One unemployed woman who lives in Atlantis and wishes to remain anonymous says the people of Atlantis have never been approached for feedback regarding the project that will ultimately affect their lives the most.
The lack of employment in the vicinity is one of her major qualms.
“Utter madness,” she exclaims.
Her sentiments are echoed by various companies and residents along the West Coast.
If public opinion is anything to go by, Wescape will have to contend with plenty of opposition before it finally comes to fruition.
The 3 100-hectare proposal will be the first mega-housing development in the city since Mitchells Plain was established in the early 1970s.
The plan is to have it situated between the N7 and Atlantis to the north-east of Melkbosstrand.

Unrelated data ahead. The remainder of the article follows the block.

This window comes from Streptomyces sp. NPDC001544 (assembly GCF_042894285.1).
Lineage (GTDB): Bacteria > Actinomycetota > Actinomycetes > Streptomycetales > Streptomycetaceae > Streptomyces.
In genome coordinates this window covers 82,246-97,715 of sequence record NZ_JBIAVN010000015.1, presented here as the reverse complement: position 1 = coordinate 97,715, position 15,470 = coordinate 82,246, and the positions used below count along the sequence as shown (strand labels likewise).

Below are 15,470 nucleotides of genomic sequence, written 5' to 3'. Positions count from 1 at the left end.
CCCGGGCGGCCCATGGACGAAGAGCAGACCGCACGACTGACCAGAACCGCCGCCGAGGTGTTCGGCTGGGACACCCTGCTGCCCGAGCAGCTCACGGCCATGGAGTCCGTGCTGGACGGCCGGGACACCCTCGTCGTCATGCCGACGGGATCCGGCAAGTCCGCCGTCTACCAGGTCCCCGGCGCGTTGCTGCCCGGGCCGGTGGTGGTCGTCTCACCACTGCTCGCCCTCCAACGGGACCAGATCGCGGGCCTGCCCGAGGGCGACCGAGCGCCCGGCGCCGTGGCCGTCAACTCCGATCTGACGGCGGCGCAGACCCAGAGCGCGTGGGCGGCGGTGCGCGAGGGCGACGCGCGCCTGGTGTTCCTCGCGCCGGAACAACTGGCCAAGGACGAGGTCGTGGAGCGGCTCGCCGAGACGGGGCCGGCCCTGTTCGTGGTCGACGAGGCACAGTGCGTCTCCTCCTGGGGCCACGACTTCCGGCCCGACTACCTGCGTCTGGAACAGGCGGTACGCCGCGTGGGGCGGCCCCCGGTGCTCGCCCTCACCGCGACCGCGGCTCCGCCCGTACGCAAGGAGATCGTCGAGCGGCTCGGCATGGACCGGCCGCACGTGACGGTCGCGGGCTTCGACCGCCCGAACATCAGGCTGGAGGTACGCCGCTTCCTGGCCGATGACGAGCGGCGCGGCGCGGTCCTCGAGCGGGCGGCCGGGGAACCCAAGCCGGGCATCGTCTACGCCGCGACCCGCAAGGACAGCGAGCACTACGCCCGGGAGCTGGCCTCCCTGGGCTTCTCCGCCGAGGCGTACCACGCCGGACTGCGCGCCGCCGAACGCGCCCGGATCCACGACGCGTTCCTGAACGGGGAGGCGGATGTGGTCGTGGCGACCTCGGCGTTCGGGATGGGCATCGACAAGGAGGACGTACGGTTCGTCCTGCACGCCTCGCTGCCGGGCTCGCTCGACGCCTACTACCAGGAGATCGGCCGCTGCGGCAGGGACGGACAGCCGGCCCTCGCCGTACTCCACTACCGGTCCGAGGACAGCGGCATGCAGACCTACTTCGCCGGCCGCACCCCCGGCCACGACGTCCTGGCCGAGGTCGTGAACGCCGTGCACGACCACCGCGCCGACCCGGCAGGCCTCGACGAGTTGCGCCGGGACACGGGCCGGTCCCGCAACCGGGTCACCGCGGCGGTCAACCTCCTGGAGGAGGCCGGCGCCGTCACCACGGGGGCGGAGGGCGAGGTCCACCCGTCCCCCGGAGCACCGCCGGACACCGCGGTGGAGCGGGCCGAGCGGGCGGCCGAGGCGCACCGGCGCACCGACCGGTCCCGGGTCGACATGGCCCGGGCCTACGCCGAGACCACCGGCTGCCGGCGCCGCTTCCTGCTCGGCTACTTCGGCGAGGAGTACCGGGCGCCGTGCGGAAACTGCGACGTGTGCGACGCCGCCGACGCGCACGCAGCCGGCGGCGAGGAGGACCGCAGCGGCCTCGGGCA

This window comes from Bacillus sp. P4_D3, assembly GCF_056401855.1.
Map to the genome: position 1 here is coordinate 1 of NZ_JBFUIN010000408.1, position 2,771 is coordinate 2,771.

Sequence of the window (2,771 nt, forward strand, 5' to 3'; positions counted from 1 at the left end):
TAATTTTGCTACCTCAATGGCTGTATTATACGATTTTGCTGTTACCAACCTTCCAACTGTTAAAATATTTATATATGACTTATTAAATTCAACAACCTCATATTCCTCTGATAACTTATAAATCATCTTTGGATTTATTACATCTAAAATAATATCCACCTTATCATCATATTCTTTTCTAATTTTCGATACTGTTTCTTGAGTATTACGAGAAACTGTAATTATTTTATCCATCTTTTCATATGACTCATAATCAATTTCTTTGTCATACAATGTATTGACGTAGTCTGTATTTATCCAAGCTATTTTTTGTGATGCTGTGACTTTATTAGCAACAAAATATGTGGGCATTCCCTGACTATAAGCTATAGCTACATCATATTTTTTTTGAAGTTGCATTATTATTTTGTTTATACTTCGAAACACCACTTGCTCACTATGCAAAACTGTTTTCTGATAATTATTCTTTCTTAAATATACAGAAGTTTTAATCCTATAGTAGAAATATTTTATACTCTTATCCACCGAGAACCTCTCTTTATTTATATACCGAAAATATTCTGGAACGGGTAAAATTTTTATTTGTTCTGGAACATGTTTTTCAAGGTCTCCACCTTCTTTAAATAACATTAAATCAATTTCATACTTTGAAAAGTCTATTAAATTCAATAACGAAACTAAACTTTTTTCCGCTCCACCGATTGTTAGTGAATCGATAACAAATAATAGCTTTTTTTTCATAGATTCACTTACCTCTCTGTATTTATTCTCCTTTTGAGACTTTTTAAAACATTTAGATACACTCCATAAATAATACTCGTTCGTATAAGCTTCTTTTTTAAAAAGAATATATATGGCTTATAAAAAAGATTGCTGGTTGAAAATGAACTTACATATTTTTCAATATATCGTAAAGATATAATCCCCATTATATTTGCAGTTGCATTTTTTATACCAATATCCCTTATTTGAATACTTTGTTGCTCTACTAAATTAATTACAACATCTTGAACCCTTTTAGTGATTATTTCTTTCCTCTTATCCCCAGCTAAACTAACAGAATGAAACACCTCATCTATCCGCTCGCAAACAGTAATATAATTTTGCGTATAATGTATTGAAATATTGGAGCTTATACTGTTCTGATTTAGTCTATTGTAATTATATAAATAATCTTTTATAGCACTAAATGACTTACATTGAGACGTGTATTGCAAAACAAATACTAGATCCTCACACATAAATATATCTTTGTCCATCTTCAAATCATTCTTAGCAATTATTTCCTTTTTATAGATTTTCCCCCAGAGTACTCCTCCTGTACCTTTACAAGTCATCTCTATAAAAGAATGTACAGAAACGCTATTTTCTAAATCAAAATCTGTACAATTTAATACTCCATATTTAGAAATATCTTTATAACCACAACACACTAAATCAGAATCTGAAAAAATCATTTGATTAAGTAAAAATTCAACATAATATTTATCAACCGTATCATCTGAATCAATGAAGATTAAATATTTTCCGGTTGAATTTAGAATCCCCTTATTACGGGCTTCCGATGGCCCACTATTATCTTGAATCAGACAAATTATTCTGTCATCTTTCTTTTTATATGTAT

The R140 billion project involves 200 000 houses, 415 schools, 370 public service facilities and 15 sports complexes built over the next two decades.
It will mainly be focused on lower income groups.
The population of the area is expected to reach 800 000 by 2036.



Her whole body aches.
Every determined step towards her goal seems harder than the one before, but she persists.
She breaks down in tears, when utter isolation drives her to the precipice of submission, but she persists.
The frightening magnitude of Charlotte Steyn’s 5 327 km journey haunts her day and night, but she never gives in.
Now, as she approaches the mountain she last saw on 21 March, her body protests and time presses hard on her.
As always, Bloubergstrand’s Charlotte doesn’t know what waits for her over the horizon.
Will there be people waiting for her?
Will she be there in time?